Boris Johnson: armed and dangerous

Looking at the quiet beauty of the Georgian house on Doughty Street in Bloomsbury, you would think that the offices of
The Spectator are everything the readers expect - the embodiment of Englishness, restraint and good manners. But you would be wrong. Because, for the past week, the newspapers have been hinting that behind the scenes at the stately organ of the political right, there has been untold turbulence, culminating in the sacking of Dowager Baroness Hesketh, 70, as rugby correspondent.

Looking at the quiet beauty of the Georgian house on Doughty Street in Bloomsbury, you would think that the offices of The Spectator are everything the readers expect - the embodiment of Englishness, restraint and good manners. But you would be wrong. Because, for the past week, the newspapers have been hinting that behind the scenes at the stately organ of the political right, there has been untold turbulence, culminating in the sacking of Dowager Baroness Hesketh, 70, as rugby correspondent.

The man responsible is blond Boris Johnson, who arrived as editor at the magazine last July with a mission to restore to it the political edge it has lost in recent years. He is also charged with regaining its waning reputation for excellent writing and to adding few scoops to match those of the days when Dominic Lawson was editor and lured Nicholas Ridley into disclosing his real and politically fatal views of the Germans.

So far, Mr Johnson has entered into the spirit of the thing with gusto - even when it meant taking the heart-wrenching decision to give Lady ("Kisty") Hesketh the boot. "It was a great honour for us to carry her insights into the scrimmage techniques of the England back row," says Johnson, showing real affection for his victim, "and I'm sorry that space made it difficult to keep her regular slot."

Then Mr Johnson appointed the Tory MP Nicholas Soames as wine correspondent, following the loss of Auberon Waugh's long-running wine column. Soames's "very physical presence testifies to his authority on wine and food", says Johnson.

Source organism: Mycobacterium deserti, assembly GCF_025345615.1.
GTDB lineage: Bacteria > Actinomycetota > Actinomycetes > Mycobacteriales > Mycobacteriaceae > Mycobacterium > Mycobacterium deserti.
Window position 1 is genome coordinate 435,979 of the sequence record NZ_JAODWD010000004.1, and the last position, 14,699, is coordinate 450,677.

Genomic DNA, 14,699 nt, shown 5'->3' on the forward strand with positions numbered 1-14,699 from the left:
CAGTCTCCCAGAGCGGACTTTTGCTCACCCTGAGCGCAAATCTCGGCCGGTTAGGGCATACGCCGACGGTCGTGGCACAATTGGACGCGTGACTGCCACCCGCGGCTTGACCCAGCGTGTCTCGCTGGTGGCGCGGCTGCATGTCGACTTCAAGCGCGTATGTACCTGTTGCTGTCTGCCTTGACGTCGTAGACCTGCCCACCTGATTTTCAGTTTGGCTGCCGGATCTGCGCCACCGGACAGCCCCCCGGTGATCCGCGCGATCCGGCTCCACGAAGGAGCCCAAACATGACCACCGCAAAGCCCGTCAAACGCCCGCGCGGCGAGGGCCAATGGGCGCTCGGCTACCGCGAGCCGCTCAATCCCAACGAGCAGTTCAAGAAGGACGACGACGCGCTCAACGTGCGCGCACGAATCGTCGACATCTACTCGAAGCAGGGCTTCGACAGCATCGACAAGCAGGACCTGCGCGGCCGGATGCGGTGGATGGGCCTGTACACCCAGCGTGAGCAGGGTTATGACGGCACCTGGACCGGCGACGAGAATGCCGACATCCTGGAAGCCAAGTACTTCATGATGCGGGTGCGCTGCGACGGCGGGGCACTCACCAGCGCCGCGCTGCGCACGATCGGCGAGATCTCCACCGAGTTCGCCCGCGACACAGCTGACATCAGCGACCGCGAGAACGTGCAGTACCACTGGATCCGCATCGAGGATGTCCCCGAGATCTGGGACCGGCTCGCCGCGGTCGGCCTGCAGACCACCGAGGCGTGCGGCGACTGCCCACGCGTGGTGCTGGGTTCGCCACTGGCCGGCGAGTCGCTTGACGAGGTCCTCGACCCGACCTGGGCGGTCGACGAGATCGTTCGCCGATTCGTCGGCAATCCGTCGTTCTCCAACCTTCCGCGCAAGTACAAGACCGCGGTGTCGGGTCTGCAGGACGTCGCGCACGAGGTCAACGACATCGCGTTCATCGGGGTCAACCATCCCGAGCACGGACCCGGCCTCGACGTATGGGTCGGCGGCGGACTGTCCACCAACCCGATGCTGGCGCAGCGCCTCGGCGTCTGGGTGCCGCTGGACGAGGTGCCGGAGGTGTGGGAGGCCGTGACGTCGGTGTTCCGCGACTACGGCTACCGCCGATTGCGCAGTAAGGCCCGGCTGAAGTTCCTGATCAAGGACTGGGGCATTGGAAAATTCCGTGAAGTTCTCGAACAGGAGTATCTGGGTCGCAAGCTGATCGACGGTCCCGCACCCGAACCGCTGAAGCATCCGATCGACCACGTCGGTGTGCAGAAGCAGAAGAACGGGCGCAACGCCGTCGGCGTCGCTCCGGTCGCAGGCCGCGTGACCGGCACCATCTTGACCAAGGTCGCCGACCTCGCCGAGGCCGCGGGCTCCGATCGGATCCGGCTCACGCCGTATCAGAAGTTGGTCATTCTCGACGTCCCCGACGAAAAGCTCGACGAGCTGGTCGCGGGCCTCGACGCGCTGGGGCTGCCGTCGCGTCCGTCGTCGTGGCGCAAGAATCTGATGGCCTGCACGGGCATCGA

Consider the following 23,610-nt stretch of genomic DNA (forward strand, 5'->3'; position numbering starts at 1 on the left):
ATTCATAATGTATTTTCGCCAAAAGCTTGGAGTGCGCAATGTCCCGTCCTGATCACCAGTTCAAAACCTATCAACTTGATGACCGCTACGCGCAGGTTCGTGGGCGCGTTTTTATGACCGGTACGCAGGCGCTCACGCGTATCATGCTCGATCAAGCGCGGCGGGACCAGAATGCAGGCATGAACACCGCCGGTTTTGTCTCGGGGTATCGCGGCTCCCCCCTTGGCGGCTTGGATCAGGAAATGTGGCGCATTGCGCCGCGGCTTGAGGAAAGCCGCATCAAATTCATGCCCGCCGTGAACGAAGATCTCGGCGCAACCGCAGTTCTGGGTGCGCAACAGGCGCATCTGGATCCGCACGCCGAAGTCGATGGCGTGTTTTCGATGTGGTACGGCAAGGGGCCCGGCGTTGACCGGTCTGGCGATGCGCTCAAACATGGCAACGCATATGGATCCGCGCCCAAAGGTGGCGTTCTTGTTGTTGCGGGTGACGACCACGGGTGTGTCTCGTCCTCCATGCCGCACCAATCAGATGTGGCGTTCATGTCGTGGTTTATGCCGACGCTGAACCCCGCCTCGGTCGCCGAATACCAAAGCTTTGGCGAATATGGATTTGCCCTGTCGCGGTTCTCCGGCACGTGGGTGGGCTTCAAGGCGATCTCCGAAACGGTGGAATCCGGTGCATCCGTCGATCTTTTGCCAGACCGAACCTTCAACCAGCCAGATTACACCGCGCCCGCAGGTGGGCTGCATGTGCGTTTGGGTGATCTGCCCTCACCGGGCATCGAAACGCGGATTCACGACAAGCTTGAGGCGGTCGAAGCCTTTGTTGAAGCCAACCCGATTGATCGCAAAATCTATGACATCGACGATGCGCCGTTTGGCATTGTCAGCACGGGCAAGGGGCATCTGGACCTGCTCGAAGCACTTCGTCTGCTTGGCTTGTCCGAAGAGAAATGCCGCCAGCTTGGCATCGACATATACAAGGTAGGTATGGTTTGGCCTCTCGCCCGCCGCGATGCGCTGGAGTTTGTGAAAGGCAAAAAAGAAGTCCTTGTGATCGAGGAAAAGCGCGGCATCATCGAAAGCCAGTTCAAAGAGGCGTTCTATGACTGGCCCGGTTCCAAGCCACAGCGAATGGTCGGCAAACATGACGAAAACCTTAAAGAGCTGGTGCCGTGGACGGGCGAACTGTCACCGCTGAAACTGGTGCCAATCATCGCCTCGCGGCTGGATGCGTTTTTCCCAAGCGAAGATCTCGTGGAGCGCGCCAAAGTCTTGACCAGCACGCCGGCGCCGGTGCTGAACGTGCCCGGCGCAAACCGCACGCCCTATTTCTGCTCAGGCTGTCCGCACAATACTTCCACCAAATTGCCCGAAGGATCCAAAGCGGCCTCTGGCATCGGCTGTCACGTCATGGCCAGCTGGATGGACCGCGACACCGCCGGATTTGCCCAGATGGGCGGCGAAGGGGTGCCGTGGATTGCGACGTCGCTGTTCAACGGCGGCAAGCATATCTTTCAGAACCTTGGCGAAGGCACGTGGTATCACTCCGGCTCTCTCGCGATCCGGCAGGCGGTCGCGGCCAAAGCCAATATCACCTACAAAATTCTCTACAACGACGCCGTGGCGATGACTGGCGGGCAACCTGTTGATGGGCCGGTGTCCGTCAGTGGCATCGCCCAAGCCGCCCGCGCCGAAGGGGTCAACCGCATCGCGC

Boris has also boldly tackled "the problem of Petronella": he is in the process of finding a new deputy editor to replace Petronella Wyatt, the daughter of the late Lord Wyatt of Weeford. Everyone, including Johnson, is being diplomatic about "Petsy". "It's true that she is stepping down as deputy editor, that she no longer holds that great office of state at The Spectator," says Johnson, "but she will continue to be an honoured and valued honcho with a title of some grandeur which is still being thrashed out."

Petronella had caused a stir with an unflattering interview with Sir Christopher Bland, the chairman of the BBC ("Sir Christopher runs the company as a personal fiefdom..." "Sir Christopher puffed up his chest like a blue canary," etc).

Her piece was a gripping read, but the magazine was forced to publish an apology for various inclusions, in particular the allegation that Sir Christopher had shouted at Miss Wyatt. "He did not say, in relation to presenters, 'It is good for them to be afraid,'" the apology continued, "nor did he refer, in the context of life in the pre-television age, to 'bear-baiting and prostitutes'. Finally, Sir Christopher maintains, contrary to the impression we gave, that he watches plenty of television."

Miss Wyatt also asserted that there are pictures of erect penises on Sir Christopher's office wall - a claim that The Spectator has not withdrawn, despite the BBC's insistence that the only penis on Sir Christopher's walls is limp and appears in a painting of the Madonna and child. A mystery remains over whether Miss Wyatt's imagination got the better of her, or whether the BBC has quickly taken down the controversial drawings.

But Petronella's days as deputy editor seemed numbered well before the Christopher Bland article was published. She is respected for her ability to craft a fine sentence, and charm the old chaps whom she selects for her interview couch (Denis Healey was a memorable conquest), but her youth, beauty, Chanel clothes and perfect make-up made her an object of envy; while having a famous father and a comfortable home life with her mother Verushka gave the impression of a charmed and pampered existence.